Cancer survivors may experience ongoing pain after cancer treatment. Chronic (or persistent) pain may be mild or severe, and may affect quality of life. The good news is that there are now many methods of treating it, and you do not have to live in pain. Be sure to tell your healthcare team if you are having pain.1

Pain felt after treatment may be of three different kinds: acute, chronic or breakthrough. Acute pain is severe, but goes away fairly quickly when the source injury heals. Pain is chronic if it lasts longer than three months; at this point it needs to be treated with either pain medicine, physiotherapy, or both. Breakthrough pain is pain that persists despite treatment.2

Chemotherapy can cause peripheral neuropathy, or nerve damage, which can have symptoms such as pain, burning, or a tingling sensation. This will typically go away once treatment ends, but if the nerves are permanently damaged, the symptoms may persist. Radiation can cause sores in the mouth or throat, burns on the skin surface, and scarring, all of which can lead to pain.3

Steroids taken as part of cancer treatment can lead to chronic bone pain. They weaken the bones and can lead to osteoporosis (see bone loss). Surgery can also contribute to chronic pain. Patients may experience chronic pain at the site of surgery. Surgical procedures can also lead to lymphedema, nerve damage, and other pain-causing complications.4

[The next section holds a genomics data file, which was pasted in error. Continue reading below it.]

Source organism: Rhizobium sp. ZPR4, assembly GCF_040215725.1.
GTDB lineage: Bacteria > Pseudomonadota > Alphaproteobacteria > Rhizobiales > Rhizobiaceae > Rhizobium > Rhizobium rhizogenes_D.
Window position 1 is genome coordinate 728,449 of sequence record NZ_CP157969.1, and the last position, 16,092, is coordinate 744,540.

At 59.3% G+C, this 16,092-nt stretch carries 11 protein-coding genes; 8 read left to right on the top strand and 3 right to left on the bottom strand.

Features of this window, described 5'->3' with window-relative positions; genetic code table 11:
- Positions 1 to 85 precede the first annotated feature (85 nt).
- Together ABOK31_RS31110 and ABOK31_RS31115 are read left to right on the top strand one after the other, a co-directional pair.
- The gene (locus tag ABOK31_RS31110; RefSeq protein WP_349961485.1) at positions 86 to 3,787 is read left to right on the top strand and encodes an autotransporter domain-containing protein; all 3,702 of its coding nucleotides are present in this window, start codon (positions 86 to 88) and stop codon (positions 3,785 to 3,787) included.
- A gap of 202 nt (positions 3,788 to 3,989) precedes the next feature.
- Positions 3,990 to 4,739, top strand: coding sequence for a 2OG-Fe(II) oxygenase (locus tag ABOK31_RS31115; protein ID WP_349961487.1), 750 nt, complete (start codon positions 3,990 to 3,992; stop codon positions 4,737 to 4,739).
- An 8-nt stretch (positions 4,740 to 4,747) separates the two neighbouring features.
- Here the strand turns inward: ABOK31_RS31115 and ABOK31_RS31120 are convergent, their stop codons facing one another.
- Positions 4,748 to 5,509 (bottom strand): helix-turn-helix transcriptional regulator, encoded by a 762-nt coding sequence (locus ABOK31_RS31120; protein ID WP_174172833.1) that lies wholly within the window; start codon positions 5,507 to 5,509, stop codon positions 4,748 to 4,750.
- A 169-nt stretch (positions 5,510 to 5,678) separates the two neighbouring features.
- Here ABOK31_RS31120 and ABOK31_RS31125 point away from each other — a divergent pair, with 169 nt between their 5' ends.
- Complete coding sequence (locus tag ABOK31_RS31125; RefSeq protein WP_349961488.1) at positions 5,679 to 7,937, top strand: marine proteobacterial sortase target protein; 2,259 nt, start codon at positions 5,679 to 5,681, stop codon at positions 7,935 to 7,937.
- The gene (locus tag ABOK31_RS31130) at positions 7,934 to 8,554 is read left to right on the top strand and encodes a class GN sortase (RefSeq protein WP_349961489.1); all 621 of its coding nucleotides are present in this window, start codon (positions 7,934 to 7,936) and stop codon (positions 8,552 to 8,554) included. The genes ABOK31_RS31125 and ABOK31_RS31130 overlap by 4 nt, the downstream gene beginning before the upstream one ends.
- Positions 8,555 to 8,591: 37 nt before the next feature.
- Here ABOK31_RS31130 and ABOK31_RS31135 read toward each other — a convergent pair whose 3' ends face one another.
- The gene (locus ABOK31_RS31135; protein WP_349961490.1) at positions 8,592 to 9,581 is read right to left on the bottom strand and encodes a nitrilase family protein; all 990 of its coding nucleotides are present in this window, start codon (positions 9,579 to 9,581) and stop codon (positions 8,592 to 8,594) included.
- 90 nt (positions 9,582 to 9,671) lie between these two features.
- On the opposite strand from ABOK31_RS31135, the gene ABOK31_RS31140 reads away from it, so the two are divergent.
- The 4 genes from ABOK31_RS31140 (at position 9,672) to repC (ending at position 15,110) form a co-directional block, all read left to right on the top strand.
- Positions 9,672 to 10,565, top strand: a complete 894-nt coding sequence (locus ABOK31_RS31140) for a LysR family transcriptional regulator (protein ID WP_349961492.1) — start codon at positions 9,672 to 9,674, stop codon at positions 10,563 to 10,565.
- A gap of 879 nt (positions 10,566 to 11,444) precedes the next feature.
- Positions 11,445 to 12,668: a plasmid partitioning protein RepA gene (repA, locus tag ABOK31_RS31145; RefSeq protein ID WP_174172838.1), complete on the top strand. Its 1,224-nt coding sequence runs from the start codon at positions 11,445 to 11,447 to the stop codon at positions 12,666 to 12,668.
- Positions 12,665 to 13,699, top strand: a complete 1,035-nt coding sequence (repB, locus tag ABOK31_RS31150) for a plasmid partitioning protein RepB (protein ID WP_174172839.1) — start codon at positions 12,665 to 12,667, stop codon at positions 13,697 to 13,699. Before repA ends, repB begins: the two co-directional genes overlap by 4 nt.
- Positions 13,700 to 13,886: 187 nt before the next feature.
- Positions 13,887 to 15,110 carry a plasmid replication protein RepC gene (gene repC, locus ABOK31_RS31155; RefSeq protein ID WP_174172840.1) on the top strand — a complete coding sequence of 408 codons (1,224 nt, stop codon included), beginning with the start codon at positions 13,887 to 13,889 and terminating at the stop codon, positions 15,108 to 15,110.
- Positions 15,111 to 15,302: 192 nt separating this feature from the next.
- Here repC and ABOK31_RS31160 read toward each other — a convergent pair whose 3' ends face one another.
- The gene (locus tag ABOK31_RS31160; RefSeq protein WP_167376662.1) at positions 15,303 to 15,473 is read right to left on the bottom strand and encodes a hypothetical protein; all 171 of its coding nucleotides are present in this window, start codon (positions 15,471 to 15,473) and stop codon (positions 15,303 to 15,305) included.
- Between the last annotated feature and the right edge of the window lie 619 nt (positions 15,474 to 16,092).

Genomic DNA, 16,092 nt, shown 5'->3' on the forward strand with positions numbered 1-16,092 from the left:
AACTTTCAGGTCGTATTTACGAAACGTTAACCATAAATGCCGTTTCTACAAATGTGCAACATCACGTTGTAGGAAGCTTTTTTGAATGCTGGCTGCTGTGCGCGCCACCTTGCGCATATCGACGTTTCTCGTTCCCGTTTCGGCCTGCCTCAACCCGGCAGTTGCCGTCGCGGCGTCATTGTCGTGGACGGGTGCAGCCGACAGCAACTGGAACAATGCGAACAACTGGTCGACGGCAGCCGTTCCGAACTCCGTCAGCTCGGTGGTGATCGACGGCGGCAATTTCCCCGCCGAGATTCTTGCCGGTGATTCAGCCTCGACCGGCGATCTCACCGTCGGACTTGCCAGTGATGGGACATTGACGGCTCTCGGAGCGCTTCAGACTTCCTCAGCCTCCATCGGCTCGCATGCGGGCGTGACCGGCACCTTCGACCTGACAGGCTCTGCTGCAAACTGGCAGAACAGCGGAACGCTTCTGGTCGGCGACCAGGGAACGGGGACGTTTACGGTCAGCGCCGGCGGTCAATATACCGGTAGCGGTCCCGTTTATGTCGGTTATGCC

Treatment for pain involves medications as well as non-medical techniques:5

  • Medical treatments include opioids and non-opioid medications that can be administered orally in pill form, using a skin patch, suppositories, or injections.
  • Non-medical treatments may involve psychological approaches such as imagery and mindfulness, physical and occupational therapy, or integrative therapies such as acupuncture and massage.

Pain in cancer survivors is often multifactorial and should be addressed throughout the life of the patient.

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  2. Daeninck, P. et al. (2016). Canadian recommendations for the management of breakthrough cancer pain. Current Oncology, 23(2), pp. 96-108. DOI: 10.3747/co.23.2865